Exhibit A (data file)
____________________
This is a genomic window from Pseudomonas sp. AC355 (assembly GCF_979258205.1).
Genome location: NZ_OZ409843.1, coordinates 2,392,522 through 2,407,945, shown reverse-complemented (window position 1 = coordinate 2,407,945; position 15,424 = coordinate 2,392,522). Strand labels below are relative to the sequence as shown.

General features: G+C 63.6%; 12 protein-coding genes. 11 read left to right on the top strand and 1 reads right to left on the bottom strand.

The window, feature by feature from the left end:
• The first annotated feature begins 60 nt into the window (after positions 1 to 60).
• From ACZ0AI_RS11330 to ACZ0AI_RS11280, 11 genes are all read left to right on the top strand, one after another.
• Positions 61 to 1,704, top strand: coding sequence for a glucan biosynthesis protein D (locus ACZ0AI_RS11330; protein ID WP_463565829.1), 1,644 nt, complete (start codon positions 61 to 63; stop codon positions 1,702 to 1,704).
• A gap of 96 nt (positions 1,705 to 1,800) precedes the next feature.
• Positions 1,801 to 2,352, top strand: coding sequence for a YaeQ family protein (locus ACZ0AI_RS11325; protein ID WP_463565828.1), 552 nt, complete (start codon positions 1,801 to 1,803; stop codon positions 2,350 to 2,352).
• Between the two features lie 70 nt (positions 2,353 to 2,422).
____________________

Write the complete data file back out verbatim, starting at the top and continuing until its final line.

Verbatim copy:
This is a genomic window from Pseudomonas sp. AC355 (assembly GCF_979258205.1).
Genome location: NZ_OZ409843.1, coordinates 2,392,522 through 2,407,945, shown reverse-complemented (window position 1 = coordinate 2,407,945; position 15,424 = coordinate 2,392,522). Strand labels below are relative to the sequence as shown.

General features: G+C 63.6%; 12 protein-coding genes. 11 read left to right on the top strand and 1 reads right to left on the bottom strand.

The window, feature by feature from the left end:
• The first annotated feature begins 60 nt into the window (after positions 1 to 60).
• From ACZ0AI_RS11330 to ACZ0AI_RS11280, 11 genes are all read left to right on the top strand, one after another.
• Positions 61 to 1,704, top strand: coding sequence for a glucan biosynthesis protein D (locus ACZ0AI_RS11330; protein ID WP_463565829.1), 1,644 nt, complete (start codon positions 61 to 63; stop codon positions 1,702 to 1,704).
• A gap of 96 nt (positions 1,705 to 1,800) precedes the next feature.
• Positions 1,801 to 2,352, top strand: coding sequence for a YaeQ family protein (locus ACZ0AI_RS11325; protein ID WP_463565828.1), 552 nt, complete (start codon positions 1,801 to 1,803; stop codon positions 2,350 to 2,352).
• Between the two features lie 70 nt (positions 2,353 to 2,422).